I never forget the words of Ellie Arroway, played by Jodie Foster, in the epilogue of the movie adaptation of Carl Sagan’s “Contact”—when she talked to a group of children about the SETI project and the infinite vastness of space:   “So if it’s just us… seems like an awful waste of space, right?”

             So the questions “Are we alone?” or “Is there life out there?” are becoming more and more familiarly conventional questions in this age of rapidly increasing, and enlightening, scientific discoveries; we’ve definitely come a long way from the time Galileo was disgraced by the Church for claiming that the Earth is not the center of the universe.            

             How big really is the universe?  You’d probably say, it’s really, really big.  But really, how big?
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News of the brutal killing hit me like a ton of bricks.   

A lawyer was murdered in broad daylight.  He died of multiple gunshot wounds.  He was driving his pick-up truck alone, and while stopping at an intersection, he was gunned down by a stranger who, in all brazenness, did not even cover his face.   I fear such ruthless murder reduces to a mere illusion the protective notion that lawyers are mere advocates, that they are only the mouthpieces of clients.  I now dread the thought of people instinctively looking at a lawyer as complicit with whatever transgression his client is perceived to have committed.  I don’t find any more humor in that Shakespearean line about killing all the lawyers.           

            The lawyer was Richard William Sison. Continue reading


When I got home this evening, my mother—who is recently undergoing chemotherapy treatment—startled me when she confessed that earlier, she just couldn’t keep herself from crying.   I thought, no, she’d been in such high spirits lately and had faced this recent ordeal with so much strength and positivity—I was fairly certain it had to be something else.  It certainly was. 


The reason for her tears was the heartbreaking news she just saw on TV—about an absolutely senseless and tragic death of a student nurse, who was gunned down by a robber—for a reason most dizzyingly unwarranted, irrational, and unpardonable—a cellular phone.  Continue reading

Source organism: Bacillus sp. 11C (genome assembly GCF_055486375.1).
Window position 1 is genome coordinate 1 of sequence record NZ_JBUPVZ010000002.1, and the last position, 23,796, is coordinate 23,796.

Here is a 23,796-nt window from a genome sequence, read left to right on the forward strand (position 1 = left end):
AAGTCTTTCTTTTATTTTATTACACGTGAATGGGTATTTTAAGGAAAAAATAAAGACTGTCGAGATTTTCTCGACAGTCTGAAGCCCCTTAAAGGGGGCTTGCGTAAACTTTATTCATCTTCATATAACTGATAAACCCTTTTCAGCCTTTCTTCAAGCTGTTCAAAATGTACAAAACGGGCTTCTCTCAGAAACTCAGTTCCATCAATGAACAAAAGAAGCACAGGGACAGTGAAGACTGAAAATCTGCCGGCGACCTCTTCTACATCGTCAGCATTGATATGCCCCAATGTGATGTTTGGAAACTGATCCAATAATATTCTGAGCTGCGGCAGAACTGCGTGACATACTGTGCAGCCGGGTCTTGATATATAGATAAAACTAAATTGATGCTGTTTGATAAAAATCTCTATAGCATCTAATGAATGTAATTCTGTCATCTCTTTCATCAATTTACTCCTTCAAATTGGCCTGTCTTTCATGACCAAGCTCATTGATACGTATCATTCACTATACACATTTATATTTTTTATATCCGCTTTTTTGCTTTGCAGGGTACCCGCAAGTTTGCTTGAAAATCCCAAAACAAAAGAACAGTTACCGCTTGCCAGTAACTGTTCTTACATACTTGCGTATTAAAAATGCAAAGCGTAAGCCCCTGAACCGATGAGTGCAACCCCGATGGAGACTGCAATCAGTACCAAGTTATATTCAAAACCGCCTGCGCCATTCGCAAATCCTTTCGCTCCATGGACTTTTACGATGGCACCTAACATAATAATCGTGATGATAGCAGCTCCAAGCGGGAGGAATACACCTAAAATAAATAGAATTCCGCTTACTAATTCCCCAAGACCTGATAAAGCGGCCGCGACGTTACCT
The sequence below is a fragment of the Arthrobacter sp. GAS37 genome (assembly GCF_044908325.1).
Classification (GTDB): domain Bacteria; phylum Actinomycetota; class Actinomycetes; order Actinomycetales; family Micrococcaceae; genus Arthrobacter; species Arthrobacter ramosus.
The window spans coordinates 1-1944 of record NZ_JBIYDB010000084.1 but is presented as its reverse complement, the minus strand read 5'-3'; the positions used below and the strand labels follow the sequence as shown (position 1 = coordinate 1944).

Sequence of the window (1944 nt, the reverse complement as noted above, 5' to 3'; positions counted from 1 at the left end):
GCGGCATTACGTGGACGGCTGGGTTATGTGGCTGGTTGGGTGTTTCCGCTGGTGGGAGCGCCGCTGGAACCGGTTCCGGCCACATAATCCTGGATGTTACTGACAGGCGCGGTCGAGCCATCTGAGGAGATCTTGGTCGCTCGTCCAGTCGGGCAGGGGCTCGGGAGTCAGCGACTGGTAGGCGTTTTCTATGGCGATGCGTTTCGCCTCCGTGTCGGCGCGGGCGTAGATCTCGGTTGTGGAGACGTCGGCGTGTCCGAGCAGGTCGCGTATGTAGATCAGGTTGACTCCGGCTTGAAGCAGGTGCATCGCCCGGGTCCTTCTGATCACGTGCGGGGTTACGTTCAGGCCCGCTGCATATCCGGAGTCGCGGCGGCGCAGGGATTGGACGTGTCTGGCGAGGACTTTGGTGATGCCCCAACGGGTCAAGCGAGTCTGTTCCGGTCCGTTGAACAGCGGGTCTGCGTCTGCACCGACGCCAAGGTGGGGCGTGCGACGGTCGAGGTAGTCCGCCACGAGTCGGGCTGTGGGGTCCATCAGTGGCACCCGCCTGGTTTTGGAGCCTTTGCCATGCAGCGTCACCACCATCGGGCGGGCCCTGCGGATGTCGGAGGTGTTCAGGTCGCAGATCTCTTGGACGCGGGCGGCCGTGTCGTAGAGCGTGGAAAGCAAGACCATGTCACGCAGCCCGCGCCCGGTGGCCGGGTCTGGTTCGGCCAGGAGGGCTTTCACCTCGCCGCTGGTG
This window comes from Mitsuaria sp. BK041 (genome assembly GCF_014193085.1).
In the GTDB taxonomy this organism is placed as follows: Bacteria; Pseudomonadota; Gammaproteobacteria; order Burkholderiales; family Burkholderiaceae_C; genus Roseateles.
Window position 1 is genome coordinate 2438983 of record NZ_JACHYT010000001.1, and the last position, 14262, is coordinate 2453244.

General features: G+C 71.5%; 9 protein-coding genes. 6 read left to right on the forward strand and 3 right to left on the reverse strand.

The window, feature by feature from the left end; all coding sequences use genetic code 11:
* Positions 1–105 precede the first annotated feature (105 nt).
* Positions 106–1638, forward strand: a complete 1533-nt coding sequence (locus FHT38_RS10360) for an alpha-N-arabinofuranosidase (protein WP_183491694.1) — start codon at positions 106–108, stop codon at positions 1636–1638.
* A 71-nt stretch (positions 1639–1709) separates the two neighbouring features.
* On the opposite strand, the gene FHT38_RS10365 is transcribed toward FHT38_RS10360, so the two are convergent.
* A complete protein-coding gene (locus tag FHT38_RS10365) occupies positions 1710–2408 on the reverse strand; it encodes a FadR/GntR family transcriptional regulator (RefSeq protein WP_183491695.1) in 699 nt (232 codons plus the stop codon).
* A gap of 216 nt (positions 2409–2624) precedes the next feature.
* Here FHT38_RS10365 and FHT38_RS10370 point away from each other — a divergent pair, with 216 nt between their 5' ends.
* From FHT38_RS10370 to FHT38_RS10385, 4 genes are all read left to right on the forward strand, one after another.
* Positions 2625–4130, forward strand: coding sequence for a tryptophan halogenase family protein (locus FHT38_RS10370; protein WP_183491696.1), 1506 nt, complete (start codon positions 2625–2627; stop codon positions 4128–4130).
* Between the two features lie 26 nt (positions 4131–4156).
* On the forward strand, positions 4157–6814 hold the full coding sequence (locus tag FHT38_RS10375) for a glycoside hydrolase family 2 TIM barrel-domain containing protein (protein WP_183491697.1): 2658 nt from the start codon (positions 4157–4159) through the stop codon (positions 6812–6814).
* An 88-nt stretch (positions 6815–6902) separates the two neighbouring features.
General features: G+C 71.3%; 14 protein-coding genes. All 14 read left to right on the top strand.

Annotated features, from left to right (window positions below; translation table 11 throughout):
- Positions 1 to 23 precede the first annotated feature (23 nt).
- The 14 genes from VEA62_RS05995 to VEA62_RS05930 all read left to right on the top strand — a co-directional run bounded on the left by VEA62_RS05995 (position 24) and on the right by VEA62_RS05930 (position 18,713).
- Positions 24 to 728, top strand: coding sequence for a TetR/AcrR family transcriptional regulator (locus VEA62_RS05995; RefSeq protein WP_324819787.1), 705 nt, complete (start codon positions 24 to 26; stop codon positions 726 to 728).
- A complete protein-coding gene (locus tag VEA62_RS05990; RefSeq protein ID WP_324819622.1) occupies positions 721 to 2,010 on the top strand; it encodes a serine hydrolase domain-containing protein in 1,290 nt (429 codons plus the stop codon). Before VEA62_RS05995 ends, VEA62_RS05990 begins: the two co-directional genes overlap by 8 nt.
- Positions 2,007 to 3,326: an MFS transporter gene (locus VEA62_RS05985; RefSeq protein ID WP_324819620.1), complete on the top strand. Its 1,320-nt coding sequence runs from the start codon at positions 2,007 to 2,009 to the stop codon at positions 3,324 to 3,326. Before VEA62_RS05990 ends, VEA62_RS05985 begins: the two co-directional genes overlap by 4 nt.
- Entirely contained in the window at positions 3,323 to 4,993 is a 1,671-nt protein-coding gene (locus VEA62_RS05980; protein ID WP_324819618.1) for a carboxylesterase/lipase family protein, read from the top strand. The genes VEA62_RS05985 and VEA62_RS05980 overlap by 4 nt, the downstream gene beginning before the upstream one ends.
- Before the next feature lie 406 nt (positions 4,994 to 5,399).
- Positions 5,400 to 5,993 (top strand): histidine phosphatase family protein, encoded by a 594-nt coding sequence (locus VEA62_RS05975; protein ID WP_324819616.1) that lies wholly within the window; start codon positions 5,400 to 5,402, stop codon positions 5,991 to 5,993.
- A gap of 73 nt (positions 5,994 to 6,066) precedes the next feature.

The Runaway Groom

 The groom arrived at the church thirty minutes late, somber and teary eyed.  His mother had to rush out to help him wear his barong tagalog.   This must have piqued the priest so much that he started the ceremony railing at the vexatious delay.  But the bride was very radiant in her wedding gown, and a smile exposing genuine exuberance as she walked down the aisle.  Earlier, she had gone through such tedious preparation, waking up early, doing last minute instructions, make-up, and getting dressed.  Everything’s set and everything’s done: from getting the marriage license, the wedding entourage, invitations, photographer, video, bridal car, booking a restaurant, hotel, and all other wedding essentials.  This moment had got to be the joyous culmination.


While the wedding ceremony was progressing, the groom was fidgety and kept peeking at his cellphone.  The time came for the exchange of vows, the highlight of this age-old ritual—the proclamation of their lifetime commitment to each other.  The priest proceeded to ask the groom, in customary phrasing, if he will take the bride to be his wife. Just right before the groom could answer; a loud cry reverberated across the church hall: “No, stop the wedding!”, and the groom’s name being called twice.  This came from a woman who just went in.


The groom turned, and with no hint of reluctance, went straight to the woman and embraced her.  They darted out of the church, leaving everybody stunned, and the bride, shocked and horrified.